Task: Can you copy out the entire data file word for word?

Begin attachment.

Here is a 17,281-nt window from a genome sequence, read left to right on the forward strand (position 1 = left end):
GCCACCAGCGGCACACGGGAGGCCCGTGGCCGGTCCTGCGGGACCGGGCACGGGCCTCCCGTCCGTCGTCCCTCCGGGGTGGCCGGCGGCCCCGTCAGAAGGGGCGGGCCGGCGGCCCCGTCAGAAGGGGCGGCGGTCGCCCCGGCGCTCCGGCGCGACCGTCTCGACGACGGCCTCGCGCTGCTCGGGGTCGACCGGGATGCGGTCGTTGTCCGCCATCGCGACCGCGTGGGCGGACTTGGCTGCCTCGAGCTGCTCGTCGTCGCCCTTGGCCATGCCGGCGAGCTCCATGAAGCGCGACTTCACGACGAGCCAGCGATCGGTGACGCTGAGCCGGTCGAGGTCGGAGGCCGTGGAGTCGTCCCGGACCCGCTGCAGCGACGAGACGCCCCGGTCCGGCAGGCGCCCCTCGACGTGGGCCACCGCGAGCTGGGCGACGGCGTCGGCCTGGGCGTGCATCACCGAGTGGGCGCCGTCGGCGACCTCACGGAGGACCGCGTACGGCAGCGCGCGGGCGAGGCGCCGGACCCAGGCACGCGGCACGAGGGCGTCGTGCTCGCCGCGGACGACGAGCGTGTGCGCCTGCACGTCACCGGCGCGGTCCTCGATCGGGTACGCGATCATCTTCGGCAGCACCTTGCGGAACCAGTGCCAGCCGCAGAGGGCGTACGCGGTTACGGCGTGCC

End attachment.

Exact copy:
Here is a 17,281-nt window from a genome sequence, read left to right on the forward strand (position 1 = left end):
GCCACCAGCGGCACACGGGAGGCCCGTGGCCGGTCCTGCGGGACCGGGCACGGGCCTCCCGTCCGTCGTCCCTCCGGGGTGGCCGGCGGCCCCGTCAGAAGGGGCGGGCCGGCGGCCCCGTCAGAAGGGGCGGCGGTCGCCCCGGCGCTCCGGCGCGACCGTCTCGACGACGGCCTCGCGCTGCTCGGGGTCGACCGGGATGCGGTCGTTGTCCGCCATCGCGACCGCGTGGGCGGACTTGGCTGCCTCGAGCTGCTCGTCGTCGCCCTTGGCCATGCCGGCGAGCTCCATGAAGCGCGACTTCACGACGAGCCAGCGATCGGTGACGCTGAGCCGGTCGAGGTCGGAGGCCGTGGAGTCGTCCCGGACCCGCTGCAGCGACGAGACGCCCCGGTCCGGCAGGCGCCCCTCGACGTGGGCCACCGCGAGCTGGGCGACGGCGTCGGCCTGGGCGTGCATCACCGAGTGGGCGCCGTCGGCGACCTCACGGAGGACCGCGTACGGCAGCGCGCGGGCGAGGCGCCGGACCCAGGCACGCGGCACGAGGGCGTCGTGCTCGCCGCGGACGACGAGCGTGTGCGCCTGCACGTCACCGGCGCGGTCCTCGATCGGGTACGCGATCATCTTCGGCAGCACCTTGCGGAACCAGTGCCAGCCGCAGAGGGCGTACGCGGTTACGGCGTGCC